The other option would that Wayne Enterprises is run by someone else while Bruce has a limited amount of money and that he has to fight his family's company as much as he has to fight his criminals.
    The Waynes' connection to Wayne Enterprises is already supercifial. Bruce spends most of his time in a day donating to charities, and Thomas was primarily a doctor.

    The problem with the poverty argument is that a lot of Batman's villains are already very privileged. Also while poverty is the main cause of crime, I don't know if all crime can be solely attributed to it (at least in the case of most supervilains I don't think it can - the factors that create supervilains are bit more complicated than the factors that lead to ordinary criminals). Some form of community protection program similar to Batman will probably always have to exist.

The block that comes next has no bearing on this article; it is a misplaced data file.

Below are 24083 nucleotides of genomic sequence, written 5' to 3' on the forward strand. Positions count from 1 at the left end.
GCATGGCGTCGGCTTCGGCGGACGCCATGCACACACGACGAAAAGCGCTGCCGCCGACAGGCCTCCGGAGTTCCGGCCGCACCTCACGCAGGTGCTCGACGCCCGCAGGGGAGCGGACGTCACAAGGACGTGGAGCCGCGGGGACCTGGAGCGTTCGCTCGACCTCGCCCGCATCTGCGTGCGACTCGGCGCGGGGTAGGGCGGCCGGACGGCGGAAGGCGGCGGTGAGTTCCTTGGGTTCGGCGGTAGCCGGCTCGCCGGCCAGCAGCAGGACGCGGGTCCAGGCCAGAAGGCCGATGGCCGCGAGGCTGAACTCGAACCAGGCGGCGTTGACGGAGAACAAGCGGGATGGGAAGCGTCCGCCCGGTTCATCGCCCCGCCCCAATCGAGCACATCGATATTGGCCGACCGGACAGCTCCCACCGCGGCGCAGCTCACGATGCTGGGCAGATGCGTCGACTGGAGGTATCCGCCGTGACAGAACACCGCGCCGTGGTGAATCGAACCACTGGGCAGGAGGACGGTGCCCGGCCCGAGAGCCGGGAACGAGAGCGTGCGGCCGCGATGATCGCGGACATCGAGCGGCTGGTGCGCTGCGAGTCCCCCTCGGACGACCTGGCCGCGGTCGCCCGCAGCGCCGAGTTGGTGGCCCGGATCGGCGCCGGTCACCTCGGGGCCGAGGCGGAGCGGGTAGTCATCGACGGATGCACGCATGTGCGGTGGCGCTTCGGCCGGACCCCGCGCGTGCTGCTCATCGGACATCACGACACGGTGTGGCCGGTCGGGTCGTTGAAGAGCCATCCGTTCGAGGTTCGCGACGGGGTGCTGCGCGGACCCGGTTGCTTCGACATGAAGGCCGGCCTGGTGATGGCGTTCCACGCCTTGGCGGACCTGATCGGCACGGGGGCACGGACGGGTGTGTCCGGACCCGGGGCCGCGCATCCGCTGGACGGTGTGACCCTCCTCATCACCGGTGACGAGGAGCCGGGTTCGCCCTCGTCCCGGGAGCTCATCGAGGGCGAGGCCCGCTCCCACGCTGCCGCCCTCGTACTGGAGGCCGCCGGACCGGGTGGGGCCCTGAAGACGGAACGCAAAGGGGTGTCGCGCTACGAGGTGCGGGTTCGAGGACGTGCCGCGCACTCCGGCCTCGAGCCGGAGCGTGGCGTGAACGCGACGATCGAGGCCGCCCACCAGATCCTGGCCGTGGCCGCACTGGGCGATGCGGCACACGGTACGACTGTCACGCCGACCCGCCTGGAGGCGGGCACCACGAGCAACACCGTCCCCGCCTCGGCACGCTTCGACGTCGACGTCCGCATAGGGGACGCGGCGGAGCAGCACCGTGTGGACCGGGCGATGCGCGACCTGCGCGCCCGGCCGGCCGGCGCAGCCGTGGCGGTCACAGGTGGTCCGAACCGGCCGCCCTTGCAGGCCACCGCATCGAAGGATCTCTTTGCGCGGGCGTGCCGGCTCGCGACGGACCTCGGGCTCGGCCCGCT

Last edited by Kaitou D. Kid; 09-29-2020 at 08:11 AM.